Another key reason why nations consider capital account regulations is to have a more independent monetary policy. In a world like we have today where we are in a fairly financially globalized world, meaning there are not very many restrictions, relative to the past anyway, in terms of the capital accounts across the world, things like the carry trade can make monetary policy sometimes work in the opposite way than it's been originally intended, at least from the textbooks. For example, right now we are obviously in an environment where we have relatively loose monetary policy in the United States with the Fed chair saying that we are going to have low interest rates locked in for the next couple of years, countries such as Brazil (that I mentioned before) that have some of these regulations, they have interest rates that are around 12 percent; so that's really ripe for carry trade activity where hedge funds and other investors can look at the low interest rates in the United States, high rates at a place like Brazil, and they can borrow dollars, convert them into real, and invest in Brazil. Not only do you make a profit based on the interest rate spread, you can also make a profit depending upon how you set up your hedge on the relative movements of the two currencies and if you have a leverage factor, you can also make a lot of money there, too. So there's a built-in major incentive there since we have a mismatch in monetary policy. Across the world right now there's a real incentive for short-term capital flows to really flow into some of these emerging markets. India has just raised their rate to 8.5 percent, so there's another place where folks could take advantage of those spreads.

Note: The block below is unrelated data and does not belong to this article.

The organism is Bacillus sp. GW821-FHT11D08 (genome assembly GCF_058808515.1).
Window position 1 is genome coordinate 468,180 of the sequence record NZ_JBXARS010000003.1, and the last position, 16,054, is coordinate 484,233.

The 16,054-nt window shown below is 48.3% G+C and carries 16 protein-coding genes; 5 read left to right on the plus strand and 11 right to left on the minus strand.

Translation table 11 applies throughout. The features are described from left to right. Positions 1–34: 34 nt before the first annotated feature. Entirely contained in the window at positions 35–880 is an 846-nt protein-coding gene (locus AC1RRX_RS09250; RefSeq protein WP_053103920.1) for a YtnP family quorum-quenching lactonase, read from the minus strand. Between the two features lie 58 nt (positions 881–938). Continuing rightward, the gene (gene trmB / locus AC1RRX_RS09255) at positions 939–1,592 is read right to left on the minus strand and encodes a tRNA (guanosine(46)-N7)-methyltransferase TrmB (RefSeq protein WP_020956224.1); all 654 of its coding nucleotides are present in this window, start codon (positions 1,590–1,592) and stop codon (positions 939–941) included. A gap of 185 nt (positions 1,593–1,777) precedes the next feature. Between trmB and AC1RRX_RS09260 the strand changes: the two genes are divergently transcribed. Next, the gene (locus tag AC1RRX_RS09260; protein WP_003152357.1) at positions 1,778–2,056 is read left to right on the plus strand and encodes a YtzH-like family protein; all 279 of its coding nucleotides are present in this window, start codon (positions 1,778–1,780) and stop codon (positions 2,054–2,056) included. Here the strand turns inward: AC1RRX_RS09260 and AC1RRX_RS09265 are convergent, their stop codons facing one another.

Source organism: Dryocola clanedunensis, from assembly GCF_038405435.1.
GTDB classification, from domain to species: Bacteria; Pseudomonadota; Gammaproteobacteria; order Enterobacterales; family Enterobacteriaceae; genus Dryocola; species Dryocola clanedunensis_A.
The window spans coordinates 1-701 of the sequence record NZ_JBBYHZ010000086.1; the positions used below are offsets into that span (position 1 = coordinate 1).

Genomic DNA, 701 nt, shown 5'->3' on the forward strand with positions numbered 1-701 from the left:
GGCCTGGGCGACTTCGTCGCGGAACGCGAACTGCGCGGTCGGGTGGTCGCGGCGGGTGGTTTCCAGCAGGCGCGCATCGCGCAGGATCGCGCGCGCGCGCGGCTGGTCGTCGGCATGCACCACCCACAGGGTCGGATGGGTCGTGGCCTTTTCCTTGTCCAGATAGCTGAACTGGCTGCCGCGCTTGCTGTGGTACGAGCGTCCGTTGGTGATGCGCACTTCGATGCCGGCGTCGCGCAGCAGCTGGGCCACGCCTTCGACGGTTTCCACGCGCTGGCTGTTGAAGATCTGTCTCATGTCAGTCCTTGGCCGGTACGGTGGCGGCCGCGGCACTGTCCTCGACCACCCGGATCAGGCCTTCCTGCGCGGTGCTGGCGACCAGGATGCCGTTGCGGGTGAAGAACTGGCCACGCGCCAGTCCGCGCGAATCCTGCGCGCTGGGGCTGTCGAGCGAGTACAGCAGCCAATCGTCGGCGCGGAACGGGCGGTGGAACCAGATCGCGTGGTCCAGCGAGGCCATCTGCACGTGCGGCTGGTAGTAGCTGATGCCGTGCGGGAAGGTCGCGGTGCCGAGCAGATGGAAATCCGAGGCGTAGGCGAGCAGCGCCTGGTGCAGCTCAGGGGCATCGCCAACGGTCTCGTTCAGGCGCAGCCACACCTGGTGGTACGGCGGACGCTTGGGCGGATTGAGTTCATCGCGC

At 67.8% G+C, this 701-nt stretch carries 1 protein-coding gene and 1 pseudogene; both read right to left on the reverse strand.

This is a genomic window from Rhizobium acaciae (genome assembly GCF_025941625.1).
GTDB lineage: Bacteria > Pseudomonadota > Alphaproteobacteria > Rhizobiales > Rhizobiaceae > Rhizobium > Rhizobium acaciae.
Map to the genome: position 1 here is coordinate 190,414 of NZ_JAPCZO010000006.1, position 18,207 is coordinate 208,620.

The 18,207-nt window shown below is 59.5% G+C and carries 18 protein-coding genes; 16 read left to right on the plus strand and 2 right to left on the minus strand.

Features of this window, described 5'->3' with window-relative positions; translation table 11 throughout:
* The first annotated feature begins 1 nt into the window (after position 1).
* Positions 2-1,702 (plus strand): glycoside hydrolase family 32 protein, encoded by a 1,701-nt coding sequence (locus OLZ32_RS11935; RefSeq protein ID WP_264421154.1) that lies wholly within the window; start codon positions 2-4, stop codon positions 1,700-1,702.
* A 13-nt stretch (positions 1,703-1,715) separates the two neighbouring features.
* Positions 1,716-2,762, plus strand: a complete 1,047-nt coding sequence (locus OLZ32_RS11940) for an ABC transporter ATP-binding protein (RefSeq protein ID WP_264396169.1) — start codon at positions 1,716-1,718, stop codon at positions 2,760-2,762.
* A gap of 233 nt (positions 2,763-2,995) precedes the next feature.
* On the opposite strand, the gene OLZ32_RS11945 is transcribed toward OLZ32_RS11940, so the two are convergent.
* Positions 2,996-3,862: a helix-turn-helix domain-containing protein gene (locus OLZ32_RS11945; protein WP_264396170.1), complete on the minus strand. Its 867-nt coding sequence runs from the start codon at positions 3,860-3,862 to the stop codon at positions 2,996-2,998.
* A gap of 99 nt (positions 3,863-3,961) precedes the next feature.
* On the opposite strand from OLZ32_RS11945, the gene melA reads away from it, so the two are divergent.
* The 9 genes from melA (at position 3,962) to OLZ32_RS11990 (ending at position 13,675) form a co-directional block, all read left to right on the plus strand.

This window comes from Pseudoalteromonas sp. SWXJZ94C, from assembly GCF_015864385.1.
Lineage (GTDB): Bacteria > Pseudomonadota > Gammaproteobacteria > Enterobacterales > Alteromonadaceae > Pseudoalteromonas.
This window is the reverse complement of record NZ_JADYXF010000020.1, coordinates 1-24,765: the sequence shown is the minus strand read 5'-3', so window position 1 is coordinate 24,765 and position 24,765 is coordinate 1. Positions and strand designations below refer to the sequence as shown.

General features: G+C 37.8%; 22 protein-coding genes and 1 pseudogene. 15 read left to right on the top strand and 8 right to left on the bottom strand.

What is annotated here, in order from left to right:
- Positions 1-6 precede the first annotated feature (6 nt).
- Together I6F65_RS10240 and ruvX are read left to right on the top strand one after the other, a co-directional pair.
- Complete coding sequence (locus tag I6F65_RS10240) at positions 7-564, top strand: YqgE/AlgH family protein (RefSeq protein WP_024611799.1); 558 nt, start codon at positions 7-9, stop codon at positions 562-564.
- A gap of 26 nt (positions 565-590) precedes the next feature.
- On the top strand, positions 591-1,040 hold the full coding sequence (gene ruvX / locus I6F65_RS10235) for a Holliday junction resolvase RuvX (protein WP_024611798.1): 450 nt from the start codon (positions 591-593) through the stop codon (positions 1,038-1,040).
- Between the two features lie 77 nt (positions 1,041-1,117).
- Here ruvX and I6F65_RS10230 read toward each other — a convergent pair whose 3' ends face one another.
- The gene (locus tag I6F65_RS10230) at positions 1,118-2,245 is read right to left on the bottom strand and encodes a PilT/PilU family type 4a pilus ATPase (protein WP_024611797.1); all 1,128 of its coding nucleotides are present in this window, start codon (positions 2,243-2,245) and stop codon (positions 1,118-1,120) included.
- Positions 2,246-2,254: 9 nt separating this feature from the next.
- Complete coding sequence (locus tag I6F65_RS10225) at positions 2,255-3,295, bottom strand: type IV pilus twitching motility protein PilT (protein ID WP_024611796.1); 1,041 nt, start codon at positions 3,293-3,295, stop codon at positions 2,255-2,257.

So capital account regulations can help give a country the ability to have a more independent monetary policy. Obviously, if you are getting all these inflows you might be getting bubbles and so forth and concern about your real estate market or inflation, the natural thing to do would be to raise your interest rate to try to cool off the economy. However, if you raise the interest rate in this beneficial carry trade environment you could actually turn out getting more flows than you were in the very first place. That's why countries like Turkey, to reduce bubbles, they've actually lowered the interest rate.
Flowers: Before the recent financial crisis during the era of international capital liberalization, many economists, policymakers, and other academics argued capital controls were unwise, distortionary policies. Could you please elaborate on those arguments?